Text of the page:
Shen ( Spirit )

May 14, 2007

Translated in TCM and internal exercise texts as “Mind” or “Vitality”. Mental faculties, consciousness and thinking are all included in the translation. The state of the mind can have a direct or indirect impact on the state of the body in various ways and forms. In TCM the “Shen” or “vitality” can be a reflection of the level of health, mental functioning and well-being of a person. The clarity or lack of clarity in the mind will manifest in the body through it’s actions or inability to perform these actions.

When looking at the more common translation of “Shen”, the words “Mind” and “Spirit” are most frequently found. Using only these two words however cannot convey a translation accurate to the meaning intended by the ancient texts as they only encompass a small part of the meaning.

The concept of the mind in ancient times went far beyond than thoughts or mentality. The mind was said to be connected to the intent, the intent connected to the spirit, the spirit connected to the consciousness and the consiousness in turn connected to both the consious and subconscious mind for example.

So it can be clearly seen that the concept of “Shen” can be approached from various viewpoints, ranging from a simple translation to several words trying to explain one aspect.

Trying to understand the mind, however, is an art in itself. It requires a great degree of self-reflection and training. This kind of training is known as training the Shen or “Lian Shen”.

Translated from TCM references and also standard dictionary translations. Bear in mind, however, that the use of these words varies depending on the circumstance and also the context in which they are used. The Chinese characters for all the noted translations of Jing, Qi and Shen respectively are the same.

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Qi ( Energy )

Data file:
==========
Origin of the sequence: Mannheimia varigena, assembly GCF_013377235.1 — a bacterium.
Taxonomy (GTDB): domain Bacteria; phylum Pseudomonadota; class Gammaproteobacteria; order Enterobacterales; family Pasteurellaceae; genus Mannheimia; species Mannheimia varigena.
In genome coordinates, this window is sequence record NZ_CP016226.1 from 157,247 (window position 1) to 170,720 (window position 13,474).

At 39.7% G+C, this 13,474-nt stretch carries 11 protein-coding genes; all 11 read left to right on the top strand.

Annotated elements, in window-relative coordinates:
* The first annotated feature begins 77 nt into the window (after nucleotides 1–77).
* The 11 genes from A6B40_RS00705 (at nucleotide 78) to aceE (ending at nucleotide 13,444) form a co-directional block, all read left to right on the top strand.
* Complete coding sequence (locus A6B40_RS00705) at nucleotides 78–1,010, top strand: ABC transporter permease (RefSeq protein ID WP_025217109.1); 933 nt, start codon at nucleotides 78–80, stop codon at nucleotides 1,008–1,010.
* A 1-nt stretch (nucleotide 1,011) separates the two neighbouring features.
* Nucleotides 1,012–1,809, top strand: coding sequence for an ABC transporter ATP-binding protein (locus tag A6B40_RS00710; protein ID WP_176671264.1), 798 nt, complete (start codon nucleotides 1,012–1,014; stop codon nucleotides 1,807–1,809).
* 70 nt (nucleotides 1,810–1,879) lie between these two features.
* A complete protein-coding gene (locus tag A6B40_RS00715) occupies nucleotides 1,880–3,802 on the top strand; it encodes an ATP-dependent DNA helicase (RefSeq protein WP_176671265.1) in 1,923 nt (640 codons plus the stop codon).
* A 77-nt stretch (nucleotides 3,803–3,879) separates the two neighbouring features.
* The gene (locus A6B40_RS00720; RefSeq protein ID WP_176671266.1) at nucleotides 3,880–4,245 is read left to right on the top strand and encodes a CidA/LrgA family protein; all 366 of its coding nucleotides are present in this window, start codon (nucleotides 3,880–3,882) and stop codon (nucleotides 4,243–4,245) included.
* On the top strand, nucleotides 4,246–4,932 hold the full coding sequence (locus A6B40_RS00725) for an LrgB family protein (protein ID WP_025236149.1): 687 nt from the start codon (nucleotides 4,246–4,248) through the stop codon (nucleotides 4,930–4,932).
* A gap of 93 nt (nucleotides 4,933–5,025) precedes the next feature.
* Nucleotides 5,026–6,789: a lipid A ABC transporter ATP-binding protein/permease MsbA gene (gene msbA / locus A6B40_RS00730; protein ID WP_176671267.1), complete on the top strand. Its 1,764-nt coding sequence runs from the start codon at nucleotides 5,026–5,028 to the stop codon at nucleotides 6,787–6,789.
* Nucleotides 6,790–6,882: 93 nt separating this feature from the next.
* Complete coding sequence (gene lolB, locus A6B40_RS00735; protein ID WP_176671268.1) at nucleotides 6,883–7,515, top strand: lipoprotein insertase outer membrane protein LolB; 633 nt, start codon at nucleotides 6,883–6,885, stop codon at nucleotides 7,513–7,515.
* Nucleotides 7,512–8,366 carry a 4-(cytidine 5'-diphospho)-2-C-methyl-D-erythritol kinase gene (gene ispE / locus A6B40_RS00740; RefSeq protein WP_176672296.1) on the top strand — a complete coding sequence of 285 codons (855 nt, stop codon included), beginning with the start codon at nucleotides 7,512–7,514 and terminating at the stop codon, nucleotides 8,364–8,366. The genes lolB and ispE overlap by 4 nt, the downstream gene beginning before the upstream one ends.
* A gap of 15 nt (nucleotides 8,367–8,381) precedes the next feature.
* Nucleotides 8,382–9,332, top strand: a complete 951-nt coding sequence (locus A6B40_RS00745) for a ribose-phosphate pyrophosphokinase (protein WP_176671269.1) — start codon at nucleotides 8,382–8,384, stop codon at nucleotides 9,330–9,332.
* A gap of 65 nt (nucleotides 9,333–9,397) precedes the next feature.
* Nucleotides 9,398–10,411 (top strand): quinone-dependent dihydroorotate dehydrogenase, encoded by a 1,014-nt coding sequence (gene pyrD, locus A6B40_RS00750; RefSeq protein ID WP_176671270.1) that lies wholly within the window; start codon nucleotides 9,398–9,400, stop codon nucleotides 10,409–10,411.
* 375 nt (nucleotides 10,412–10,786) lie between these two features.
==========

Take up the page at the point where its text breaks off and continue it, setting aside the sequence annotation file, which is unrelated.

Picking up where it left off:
May 14, 2007

Translated in TCM and internal exercise texts as “Vital Energy”, “Lifeforce” or “Energy”. Qi was believed by the ancient Chinese to be the basic element that constitues the entire universe or cosmos, producing everything through it’s movements and transformations. It is also considered to be one of the fundamental elements that gives rise to the form and function of the human body. Qi is also fundamental to our existence, without it life would cease.

In the common translations words like “Breath”, “Air” and even “Atmosphere” can be found. Due to the fact that Qi in it’s nature is so intangible, yet so important to our existence, we can begin to see or perhaps even understand the use of such words to convey it’s meaning.

Many modern scholars considered the ancient’s to be naive in their beliefs of “Qi”. For something that could not be perceived with any of the sense organs was reason enough for them to brush it aside as mere mysticism and hold to the teaching that it was only an idea presented by the ancient philosophers as a means to explain the unexplainable.

The nature of Qi can only become clear through daily practice and cultivation. This kind of practice is known as training the Qi or “Lian Qi”.

Translated from TCM references and also standard dictionary translations. Bear in mind, however, that the use of these words varies depending on the circumstance and also the context in which they are used. The Chinese characters for all the noted translations of Jing, Qi and Shen respectively are the same.


Jing ( Essence )

May 14, 2007

Translated in TCM and internal exercise texts as “Essence of Life”, “Vital Essence”, “Body Essence”, “Congenital Essence” or just plainly “Essence” .

Jing is considered to be a fundamental substance in the body, which is connected to both building up of the physical structure and also maintaining the body’s numerous functions.

In more common texts the meaning of Jing can be defined by using several words. Examples are: refined, pure, perfect, excellent and superior. These various meanings describe Jing as something of great importance, pure in nature, perfect in arrangement, a refined substance likened to tempered gold.

From the texts we can see that the well-being and relative health of the body depends on the stated of the Jing. This essence is inherited from birth and it’s abundance or deficiency is, to a degree, connected to the state of the parents essence before and during conception. It requires continual nourishment throughout our lives and is therefore affected by the lifestyle we choose to lead. There are various ways of reinforcing the essence. This is known as training the Vital Essence or “Lian Jing”.

Translated from TCM references and also standard dictionary translations. Bear in mind, however, that the use of these words varies depending on the circumstance and also the context in which they are used. The Chinese characters for all the noted translations of Jing, Qi and Shen respectively are the same.